Via Ferrata (ACCA)

Research output: Non-textual formInstallation

195 Downloads (Pure)


Via Ferrata's began as part of the war machine (WW1) developed to prosecute and defend a war frontier (the mountain war in the Dolomites) - the frontiers that later crystallised the borders of European states. Essentially Via Ferrata's (meaning 'iron way') were steel cables and stemples installed as a means to ascess strategic summits. In this they are implicitly connected to the 'modern' nation state, international borders and the creation of those bounded identities. Their contemporary status now carries a weird potential with that history - as the boundaries and solidilty of that history loses coherence and mutates to new forms and understandings. Today they offer access to a humbling personal and social recreation - a place of jeopardy, fun, beauty and transformation - layered over a material and cultural history that in places acts as a museum history. Amazingly they also channel lightening strikes and audio waves from the summit skies down to the valleys - like some strange form of atmospheric communication.Via Ferrata (ACCA) is a rope drawing - made insitu climbing and descending the Coreten clad ACCA building. The rope is attached by magnets placed to maintain and shape the position of the route.Here the drawn line develops the Via Ferrata concept - exploring the idea of the mountain wires as both a linear drawn line and also apparatus of borders, states and nationhood where the line forms a shape or body. In one sense the line is a space in itself - as it carries a tragectory - a temporal space - a period of time from the start to finish or between any one point and another. This 'space' seems fractal in that it opens up on itself combining the lived experience of the creative act with the record of it's own making. This is in a connected tension with the shapes and forms the lines bound, close around or suggests - not least the top and bottom of the wall. In this sense it connects with Paul Klee's description of drawing - taking a line for a walk (or climb) which acknowledges the sequential 'linear' act of drawing and the consequential forming of a gestalt 'thing'.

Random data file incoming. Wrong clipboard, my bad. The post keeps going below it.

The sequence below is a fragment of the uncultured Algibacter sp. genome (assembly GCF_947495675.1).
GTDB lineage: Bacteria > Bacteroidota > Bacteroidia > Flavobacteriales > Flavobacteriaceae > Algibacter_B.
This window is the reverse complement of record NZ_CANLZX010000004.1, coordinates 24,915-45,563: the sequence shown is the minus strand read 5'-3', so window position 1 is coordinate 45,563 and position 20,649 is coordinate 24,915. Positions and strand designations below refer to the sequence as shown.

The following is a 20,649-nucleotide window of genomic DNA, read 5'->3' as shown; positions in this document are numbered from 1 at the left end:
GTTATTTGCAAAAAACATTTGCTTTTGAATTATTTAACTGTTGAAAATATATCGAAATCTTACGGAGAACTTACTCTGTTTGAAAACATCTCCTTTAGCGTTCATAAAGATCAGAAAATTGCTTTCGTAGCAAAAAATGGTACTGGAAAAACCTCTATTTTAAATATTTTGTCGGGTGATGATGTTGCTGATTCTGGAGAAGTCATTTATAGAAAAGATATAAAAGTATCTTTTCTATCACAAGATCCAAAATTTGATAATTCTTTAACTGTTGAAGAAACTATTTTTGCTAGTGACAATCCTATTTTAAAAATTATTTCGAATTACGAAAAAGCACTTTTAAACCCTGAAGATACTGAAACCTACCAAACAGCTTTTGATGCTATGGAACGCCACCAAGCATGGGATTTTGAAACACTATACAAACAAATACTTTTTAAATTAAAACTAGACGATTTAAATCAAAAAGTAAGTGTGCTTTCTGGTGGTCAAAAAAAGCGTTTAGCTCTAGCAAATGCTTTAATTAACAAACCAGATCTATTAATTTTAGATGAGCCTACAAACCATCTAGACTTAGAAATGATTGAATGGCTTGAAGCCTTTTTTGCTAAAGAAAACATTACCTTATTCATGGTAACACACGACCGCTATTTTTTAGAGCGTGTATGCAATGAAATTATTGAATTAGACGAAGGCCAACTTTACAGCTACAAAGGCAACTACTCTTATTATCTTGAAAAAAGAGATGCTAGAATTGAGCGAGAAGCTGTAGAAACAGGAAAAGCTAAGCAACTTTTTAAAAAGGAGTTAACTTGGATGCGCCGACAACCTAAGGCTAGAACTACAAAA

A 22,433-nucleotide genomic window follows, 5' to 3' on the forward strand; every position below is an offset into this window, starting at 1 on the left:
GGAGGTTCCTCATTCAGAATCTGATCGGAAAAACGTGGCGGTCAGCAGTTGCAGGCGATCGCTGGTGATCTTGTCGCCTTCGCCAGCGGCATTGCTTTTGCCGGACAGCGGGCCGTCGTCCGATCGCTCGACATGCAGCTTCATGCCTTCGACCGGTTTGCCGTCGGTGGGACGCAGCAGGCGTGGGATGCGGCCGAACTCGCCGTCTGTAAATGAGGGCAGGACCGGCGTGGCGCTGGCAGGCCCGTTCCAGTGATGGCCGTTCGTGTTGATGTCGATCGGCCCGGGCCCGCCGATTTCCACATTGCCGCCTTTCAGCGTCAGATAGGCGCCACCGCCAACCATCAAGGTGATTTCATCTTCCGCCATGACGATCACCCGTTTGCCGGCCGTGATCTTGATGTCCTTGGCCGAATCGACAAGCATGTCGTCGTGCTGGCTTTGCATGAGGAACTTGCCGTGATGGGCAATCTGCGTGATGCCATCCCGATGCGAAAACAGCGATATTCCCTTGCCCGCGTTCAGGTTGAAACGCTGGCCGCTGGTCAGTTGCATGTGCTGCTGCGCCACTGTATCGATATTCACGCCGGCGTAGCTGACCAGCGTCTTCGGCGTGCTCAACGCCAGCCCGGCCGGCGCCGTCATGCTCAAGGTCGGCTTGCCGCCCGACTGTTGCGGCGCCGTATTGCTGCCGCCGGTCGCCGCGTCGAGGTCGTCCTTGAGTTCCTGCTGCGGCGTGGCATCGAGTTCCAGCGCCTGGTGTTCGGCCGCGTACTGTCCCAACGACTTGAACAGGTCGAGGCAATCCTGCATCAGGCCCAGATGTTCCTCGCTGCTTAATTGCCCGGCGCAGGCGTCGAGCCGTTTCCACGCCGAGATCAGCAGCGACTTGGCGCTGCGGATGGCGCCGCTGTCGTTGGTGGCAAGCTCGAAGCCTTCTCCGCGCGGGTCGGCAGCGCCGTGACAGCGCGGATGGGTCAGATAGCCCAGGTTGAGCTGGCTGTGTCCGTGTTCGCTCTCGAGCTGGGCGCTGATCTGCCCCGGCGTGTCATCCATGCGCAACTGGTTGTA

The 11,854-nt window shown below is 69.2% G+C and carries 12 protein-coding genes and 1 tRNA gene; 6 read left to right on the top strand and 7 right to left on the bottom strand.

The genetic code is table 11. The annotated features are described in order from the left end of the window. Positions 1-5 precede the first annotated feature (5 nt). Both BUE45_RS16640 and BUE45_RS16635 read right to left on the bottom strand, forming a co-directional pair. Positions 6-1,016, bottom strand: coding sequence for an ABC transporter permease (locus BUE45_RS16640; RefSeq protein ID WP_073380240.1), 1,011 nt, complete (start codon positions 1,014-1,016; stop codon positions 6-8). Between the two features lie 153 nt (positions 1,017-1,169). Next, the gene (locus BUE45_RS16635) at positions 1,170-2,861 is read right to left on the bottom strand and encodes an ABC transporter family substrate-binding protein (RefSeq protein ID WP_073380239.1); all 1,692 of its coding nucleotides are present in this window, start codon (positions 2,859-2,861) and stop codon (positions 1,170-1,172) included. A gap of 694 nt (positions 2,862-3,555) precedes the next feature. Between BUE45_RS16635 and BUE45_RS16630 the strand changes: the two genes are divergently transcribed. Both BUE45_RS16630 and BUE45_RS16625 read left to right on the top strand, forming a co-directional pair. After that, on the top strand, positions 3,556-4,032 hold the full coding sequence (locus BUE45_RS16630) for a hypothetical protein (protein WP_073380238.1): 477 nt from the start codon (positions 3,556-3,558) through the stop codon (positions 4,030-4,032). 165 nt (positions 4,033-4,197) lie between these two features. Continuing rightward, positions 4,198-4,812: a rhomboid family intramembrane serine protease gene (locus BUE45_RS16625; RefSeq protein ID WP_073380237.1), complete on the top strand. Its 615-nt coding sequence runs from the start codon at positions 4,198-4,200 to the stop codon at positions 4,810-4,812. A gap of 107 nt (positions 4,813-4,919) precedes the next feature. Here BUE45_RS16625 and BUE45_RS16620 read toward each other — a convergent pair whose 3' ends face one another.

Original languageEnglish
Publication statusPublished (in print/issue) - 17 Dec 2012
EventVia Ferrata (ACCA) - ACCA, Melbourne
Duration: 17 Dec 20123 Mar 2013

Bibliographical note

Reference text: Feature / reviews:
The AGE newspaper 11/12/2012:

Shown at:
Desire Lines. ACCA, Melbourne Australia. 2012. Solo commission and group show. Curated by Juliana Engberg.

Desire Lines will also feature several key performances, including
• British artist Dan Shipsides will create one of his renowned climbing based artworks on the exterior of the ACCA building.
Desire Lines exhibiting artists:
Francis Alÿs, Samuel Beckett, Pierre Bismuth, Marcel Broodthaers, Mircea Cantor, A K Dolven, Jacqueline Donachie, Willie Doherty, Tacita Dean, Rodney Graham, Joan Jonas, Leopold Kessler, Eva Koch, Jochen Kuhn, Rachel Lowe, Richard Long, David Link, Todd McMillan, Bruce Nauman, Mel O’Callaghan, Paulien Oltheten, Yvonne Rainer, Dan Shipsides, Shipsides and Beggs Projects, Charlie Sofo, Grant Stevens, Stephen Sutcliffe, Robert Smithson, Lawrence Weiner, Catherine Yass, and Akram Zaatari.

Other Dan Shipsides / Shipsides and Beggs Projects artwork shown in Desire Lines:
Capella Head Point (series A). White ink on lambda photo prints.
BIVACCO - 2011 (HD video 21min)


Dive into the research topics of 'Via Ferrata (ACCA)'. Together they form a unique fingerprint.

Cite this